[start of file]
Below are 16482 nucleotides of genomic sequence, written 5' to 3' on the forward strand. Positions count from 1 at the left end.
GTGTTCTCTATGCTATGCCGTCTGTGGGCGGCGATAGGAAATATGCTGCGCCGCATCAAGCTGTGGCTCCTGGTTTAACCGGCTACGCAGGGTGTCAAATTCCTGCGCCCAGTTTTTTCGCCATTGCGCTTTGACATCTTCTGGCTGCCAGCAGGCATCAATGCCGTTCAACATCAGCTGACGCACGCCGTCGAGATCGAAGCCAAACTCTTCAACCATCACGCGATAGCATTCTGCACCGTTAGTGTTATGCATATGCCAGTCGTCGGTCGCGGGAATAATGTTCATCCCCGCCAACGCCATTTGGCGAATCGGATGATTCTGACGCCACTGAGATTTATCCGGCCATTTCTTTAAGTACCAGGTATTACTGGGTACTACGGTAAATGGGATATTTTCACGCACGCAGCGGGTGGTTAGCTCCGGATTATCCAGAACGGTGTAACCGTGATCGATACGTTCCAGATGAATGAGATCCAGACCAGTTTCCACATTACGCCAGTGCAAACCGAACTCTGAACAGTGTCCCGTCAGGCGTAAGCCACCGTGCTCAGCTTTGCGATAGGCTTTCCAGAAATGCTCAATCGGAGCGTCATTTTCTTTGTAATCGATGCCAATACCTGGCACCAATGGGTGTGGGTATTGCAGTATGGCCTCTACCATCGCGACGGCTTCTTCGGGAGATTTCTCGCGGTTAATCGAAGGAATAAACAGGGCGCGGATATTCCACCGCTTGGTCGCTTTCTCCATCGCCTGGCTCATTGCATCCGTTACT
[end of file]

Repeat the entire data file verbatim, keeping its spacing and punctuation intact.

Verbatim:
Below are 16482 nucleotides of genomic sequence, written 5' to 3' on the forward strand. Positions count from 1 at the left end.
GTGTTCTCTATGCTATGCCGTCTGTGGGCGGCGATAGGAAATATGCTGCGCCGCATCAAGCTGTGGCTCCTGGTTTAACCGGCTACGCAGGGTGTCAAATTCCTGCGCCCAGTTTTTTCGCCATTGCGCTTTGACATCTTCTGGCTGCCAGCAGGCATCAATGCCGTTCAACATCAGCTGACGCACGCCGTCGAGATCGAAGCCAAACTCTTCAACCATCACGCGATAGCATTCTGCACCGTTAGTGTTATGCATATGCCAGTCGTCGGTCGCGGGAATAATGTTCATCCCCGCCAACGCCATTTGGCGAATCGGATGATTCTGACGCCACTGAGATTTATCCGGCCATTTCTTTAAGTACCAGGTATTACTGGGTACTACGGTAAATGGGATATTTTCACGCACGCAGCGGGTGGTTAGCTCCGGATTATCCAGAACGGTGTAACCGTGATCGATACGTTCCAGATGAATGAGATCCAGACCAGTTTCCACATTACGCCAGTGCAAACCGAACTCTGAACAGTGTCCCGTCAGGCGTAAGCCACCGTGCTCAGCTTTGCGATAGGCTTTCCAGAAATGCTCAATCGGAGCGTCATTTTCTTTGTAATCGATGCCAATACCTGGCACCAATGGGTGTGGGTATTGCAGTATGGCCTCTACCATCGCGACGGCTTCTTCGGGAGATTTCTCGCGGTTAATCGAAGGAATAAACAGGGCGCGGATATTCCACCGCTTGGTCGCTTTCTCCATCGCCTGGCTCATTGCATCCGTTACT